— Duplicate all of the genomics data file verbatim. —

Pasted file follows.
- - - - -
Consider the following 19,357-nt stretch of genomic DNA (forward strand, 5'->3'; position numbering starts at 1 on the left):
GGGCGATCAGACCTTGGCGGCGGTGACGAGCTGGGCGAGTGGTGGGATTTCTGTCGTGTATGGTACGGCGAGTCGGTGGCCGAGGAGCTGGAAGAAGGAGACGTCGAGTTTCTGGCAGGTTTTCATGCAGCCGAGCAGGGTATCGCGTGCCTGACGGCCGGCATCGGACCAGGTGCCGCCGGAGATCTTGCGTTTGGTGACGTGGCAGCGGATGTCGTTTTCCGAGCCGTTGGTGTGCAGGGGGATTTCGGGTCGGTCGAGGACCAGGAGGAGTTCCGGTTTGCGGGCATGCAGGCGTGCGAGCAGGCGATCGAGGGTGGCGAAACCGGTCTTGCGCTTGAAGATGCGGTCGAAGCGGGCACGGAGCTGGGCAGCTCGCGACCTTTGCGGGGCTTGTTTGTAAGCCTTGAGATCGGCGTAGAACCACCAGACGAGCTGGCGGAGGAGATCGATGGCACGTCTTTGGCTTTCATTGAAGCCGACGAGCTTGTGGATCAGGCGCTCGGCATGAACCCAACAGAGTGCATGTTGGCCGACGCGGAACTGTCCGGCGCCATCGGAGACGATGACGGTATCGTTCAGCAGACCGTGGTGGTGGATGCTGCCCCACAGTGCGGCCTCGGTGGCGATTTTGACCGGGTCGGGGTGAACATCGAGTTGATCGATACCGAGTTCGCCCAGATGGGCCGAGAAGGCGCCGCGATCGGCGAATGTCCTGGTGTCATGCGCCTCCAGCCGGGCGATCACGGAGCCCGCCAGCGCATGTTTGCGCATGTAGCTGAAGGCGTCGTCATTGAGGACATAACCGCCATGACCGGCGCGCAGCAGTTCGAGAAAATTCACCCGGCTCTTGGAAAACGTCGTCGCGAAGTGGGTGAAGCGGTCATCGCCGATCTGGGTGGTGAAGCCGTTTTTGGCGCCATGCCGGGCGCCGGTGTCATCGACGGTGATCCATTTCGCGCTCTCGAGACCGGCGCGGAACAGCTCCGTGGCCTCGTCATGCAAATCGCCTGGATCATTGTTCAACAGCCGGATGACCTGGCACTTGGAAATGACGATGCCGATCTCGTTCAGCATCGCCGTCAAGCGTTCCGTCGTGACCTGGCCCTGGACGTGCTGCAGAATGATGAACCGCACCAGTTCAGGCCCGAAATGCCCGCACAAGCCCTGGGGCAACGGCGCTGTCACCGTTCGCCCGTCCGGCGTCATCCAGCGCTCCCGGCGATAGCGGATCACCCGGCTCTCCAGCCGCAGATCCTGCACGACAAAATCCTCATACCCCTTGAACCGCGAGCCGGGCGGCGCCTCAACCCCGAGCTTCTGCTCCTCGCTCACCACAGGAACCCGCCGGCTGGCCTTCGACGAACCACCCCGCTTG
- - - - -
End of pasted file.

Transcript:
Consider the following 19,357-nt stretch of genomic DNA (forward strand, 5'->3'; position numbering starts at 1 on the left):
GGGCGATCAGACCTTGGCGGCGGTGACGAGCTGGGCGAGTGGTGGGATTTCTGTCGTGTATGGTACGGCGAGTCGGTGGCCGAGGAGCTGGAAGAAGGAGACGTCGAGTTTCTGGCAGGTTTTCATGCAGCCGAGCAGGGTATCGCGTGCCTGACGGCCGGCATCGGACCAGGTGCCGCCGGAGATCTTGCGTTTGGTGACGTGGCAGCGGATGTCGTTTTCCGAGCCGTTGGTGTGCAGGGGGATTTCGGGTCGGTCGAGGACCAGGAGGAGTTCCGGTTTGCGGGCATGCAGGCGTGCGAGCAGGCGATCGAGGGTGGCGAAACCGGTCTTGCGCTTGAAGATGCGGTCGAAGCGGGCACGGAGCTGGGCAGCTCGCGACCTTTGCGGGGCTTGTTTGTAAGCCTTGAGATCGGCGTAGAACCACCAGACGAGCTGGCGGAGGAGATCGATGGCACGTCTTTGGCTTTCATTGAAGCCGACGAGCTTGTGGATCAGGCGCTCGGCATGAACCCAACAGAGTGCATGTTGGCCGACGCGGAACTGTCCGGCGCCATCGGAGACGATGACGGTATCGTTCAGCAGACCGTGGTGGTGGATGCTGCCCCACAGTGCGGCCTCGGTGGCGATTTTGACCGGGTCGGGGTGAACATCGAGTTGATCGATACCGAGTTCGCCCAGATGGGCCGAGAAGGCGCCGCGATCGGCGAATGTCCTGGTGTCATGCGCCTCCAGCCGGGCGATCACGGAGCCCGCCAGCGCATGTTTGCGCATGTAGCTGAAGGCGTCGTCATTGAGGACATAACCGCCATGACCGGCGCGCAGCAGTTCGAGAAAATTCACCCGGCTCTTGGAAAACGTCGTCGCGAAGTGGGTGAAGCGGTCATCGCCGATCTGGGTGGTGAAGCCGTTTTTGGCGCCATGCCGGGCGCCGGTGTCATCGACGGTGATCCATTTCGCGCTCTCGAGACCGGCGCGGAACAGCTCCGTGGCCTCGTCATGCAAATCGCCTGGATCATTGTTCAACAGCCGGATGACCTGGCACTTGGAAATGACGATGCCGATCTCGTTCAGCATCGCCGTCAAGCGTTCCGTCGTGACCTGGCCCTGGACGTGCTGCAGAATGATGAACCGCACCAGTTCAGGCCCGAAATGCCCGCACAAGCCCTGGGGCAACGGCGCTGTCACCGTTCGCCCGTCCGGCGTCATCCAGCGCTCCCGGCGATAGCGGATCACCCGGCTCTCCAGCCGCAGATCCTGCACGACAAAATCCTCATACCCCTTGAACCGCGAGCCGGGCGGCGCCTCAACCCCGAGCTTCTGCTCCTCGCTCACCACAGGAACCCGCCGGCTGGCCTTCGACGAACCACCCCGCTTG